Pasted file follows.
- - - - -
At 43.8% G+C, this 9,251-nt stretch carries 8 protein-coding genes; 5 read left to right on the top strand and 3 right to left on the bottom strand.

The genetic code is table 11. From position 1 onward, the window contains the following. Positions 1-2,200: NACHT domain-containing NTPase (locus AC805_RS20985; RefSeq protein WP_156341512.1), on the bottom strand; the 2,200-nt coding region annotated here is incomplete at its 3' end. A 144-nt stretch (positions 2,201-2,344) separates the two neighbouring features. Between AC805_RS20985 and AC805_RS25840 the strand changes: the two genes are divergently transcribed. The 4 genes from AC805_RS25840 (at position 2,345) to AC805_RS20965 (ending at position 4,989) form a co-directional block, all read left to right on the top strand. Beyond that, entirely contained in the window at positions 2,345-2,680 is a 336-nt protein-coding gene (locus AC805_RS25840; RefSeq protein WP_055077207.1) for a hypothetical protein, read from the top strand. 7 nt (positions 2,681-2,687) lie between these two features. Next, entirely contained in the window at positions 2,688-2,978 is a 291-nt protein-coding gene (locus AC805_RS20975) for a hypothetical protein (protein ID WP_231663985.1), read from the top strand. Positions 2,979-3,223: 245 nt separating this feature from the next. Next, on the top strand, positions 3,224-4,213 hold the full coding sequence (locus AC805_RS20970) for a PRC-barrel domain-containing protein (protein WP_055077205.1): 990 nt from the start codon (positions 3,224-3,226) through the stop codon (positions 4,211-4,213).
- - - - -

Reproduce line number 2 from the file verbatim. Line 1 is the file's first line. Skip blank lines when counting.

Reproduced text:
The genetic code is table 11. From position 1 onward, the window contains the following. Positions 1-2,200: NACHT domain-containing NTPase (locus AC805_RS20985; RefSeq protein WP_156341512.1), on the bottom strand; the 2,200-nt coding region annotated here is incomplete at its 3' end. A 144-nt stretch (positions 2,201-2,344) separates the two neighbouring features. Between AC805_RS20985 and AC805_RS25840 the strand changes: the two genes are divergently transcribed. The 4 genes from AC805_RS25840 (at position 2,345) to AC805_RS20965 (ending at position 4,989) form a co-directional block, all read left to right on the top strand. Beyond that, entirely contained in the window at positions 2,345-2,680 is a 336-nt protein-coding gene (locus AC805_RS25840; RefSeq protein WP_055077207.1) for a hypothetical protein, read from the top strand. 7 nt (positions 2,681-2,687) lie between these two features. Next, entirely contained in the window at positions 2,688-2,978 is a 291-nt protein-coding gene (locus AC805_RS20975) for a hypothetical protein (protein ID WP_231663985.1), read from the top strand. Positions 2,979-3,223: 245 nt separating this feature from the next. Next, on the top strand, positions 3,224-4,213 hold the full coding sequence (locus AC805_RS20970) for a PRC-barrel domain-containing protein (protein WP_055077205.1): 990 nt from the start codon (positions 3,224-3,226) through the stop codon (positions 4,211-4,213).